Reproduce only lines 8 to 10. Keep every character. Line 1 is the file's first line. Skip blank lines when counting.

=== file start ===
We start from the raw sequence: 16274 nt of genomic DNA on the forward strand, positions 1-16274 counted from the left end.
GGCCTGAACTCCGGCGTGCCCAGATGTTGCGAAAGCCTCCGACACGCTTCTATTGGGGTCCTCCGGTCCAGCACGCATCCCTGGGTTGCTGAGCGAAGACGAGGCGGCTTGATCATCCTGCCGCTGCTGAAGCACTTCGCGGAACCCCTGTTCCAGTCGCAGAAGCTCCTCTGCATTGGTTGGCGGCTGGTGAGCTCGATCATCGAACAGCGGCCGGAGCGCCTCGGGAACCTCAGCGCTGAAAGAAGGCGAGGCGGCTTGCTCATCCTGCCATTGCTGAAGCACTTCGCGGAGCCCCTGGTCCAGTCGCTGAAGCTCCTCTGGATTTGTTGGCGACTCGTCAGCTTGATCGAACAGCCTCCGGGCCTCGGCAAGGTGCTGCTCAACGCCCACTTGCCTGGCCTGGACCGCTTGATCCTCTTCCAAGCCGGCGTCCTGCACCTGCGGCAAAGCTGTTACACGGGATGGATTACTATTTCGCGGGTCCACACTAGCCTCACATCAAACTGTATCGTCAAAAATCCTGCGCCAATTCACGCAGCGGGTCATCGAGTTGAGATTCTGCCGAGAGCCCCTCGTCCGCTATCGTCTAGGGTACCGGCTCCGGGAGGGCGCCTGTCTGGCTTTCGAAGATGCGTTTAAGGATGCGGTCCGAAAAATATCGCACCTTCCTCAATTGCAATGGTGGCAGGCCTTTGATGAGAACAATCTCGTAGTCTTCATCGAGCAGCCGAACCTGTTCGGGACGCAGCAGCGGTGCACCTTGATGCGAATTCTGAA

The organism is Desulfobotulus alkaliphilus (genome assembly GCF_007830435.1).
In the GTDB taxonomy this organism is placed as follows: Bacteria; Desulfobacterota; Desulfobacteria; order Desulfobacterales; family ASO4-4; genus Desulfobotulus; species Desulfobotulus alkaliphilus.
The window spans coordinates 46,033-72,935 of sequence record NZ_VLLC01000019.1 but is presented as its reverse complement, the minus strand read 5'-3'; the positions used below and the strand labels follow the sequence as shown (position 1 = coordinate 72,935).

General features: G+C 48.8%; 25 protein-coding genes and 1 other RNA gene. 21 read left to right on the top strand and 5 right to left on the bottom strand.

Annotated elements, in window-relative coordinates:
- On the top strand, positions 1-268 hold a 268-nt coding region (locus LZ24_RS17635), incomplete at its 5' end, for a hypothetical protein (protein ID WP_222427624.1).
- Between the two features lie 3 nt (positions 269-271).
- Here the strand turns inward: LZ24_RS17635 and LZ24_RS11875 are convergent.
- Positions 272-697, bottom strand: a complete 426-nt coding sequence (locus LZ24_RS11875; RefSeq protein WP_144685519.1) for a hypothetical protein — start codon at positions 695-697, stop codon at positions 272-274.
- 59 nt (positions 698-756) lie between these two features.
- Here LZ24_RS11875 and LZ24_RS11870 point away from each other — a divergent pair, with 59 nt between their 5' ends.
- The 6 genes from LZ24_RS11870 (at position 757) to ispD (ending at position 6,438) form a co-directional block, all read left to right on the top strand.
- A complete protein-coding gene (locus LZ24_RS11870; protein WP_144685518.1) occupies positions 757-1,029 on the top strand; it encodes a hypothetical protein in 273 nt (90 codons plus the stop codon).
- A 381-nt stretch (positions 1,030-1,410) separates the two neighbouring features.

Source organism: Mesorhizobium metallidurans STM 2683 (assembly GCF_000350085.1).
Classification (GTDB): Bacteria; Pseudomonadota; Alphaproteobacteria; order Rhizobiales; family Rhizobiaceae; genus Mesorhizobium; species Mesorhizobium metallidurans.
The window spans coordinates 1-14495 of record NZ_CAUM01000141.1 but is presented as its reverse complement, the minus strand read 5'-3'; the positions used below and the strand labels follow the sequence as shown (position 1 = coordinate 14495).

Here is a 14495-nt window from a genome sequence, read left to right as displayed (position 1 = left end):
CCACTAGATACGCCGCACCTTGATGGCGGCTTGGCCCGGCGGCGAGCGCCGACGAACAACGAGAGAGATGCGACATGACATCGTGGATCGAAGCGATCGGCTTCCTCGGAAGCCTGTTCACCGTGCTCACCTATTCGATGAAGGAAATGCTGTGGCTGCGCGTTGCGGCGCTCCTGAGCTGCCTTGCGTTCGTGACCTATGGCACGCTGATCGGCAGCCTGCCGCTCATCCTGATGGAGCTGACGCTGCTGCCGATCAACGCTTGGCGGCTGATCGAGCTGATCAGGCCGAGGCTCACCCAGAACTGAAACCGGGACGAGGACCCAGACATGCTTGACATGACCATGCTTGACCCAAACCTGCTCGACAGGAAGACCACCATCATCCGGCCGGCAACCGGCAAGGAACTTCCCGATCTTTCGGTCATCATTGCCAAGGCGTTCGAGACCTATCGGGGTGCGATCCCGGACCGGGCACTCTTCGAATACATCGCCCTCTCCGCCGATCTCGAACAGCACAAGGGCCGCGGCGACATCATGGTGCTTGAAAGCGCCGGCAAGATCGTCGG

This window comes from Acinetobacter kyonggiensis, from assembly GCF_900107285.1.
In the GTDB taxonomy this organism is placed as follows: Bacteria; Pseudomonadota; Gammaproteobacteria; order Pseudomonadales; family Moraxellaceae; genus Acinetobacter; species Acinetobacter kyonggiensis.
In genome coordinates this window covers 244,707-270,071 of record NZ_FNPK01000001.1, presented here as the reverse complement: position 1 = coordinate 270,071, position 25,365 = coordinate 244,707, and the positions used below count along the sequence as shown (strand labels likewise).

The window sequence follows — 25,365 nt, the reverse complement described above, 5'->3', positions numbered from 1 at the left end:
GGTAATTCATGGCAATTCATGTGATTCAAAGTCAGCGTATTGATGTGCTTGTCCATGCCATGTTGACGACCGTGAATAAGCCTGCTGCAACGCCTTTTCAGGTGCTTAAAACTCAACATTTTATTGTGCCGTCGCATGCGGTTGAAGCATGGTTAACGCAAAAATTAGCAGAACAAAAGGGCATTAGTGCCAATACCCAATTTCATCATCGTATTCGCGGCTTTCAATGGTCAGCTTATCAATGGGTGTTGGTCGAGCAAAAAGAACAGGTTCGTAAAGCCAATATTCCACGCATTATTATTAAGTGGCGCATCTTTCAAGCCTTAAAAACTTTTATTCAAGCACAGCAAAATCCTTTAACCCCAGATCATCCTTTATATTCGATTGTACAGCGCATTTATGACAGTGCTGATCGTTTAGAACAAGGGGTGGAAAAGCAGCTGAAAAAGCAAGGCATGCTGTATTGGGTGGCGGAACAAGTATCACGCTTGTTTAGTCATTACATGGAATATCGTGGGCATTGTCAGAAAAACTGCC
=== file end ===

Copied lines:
- On the top strand, positions 1-268 hold a 268-nt coding region (locus LZ24_RS17635), incomplete at its 5' end, for a hypothetical protein (protein ID WP_222427624.1).
- Between the two features lie 3 nt (positions 269-271).
- Here the strand turns inward: LZ24_RS17635 and LZ24_RS11875 are convergent.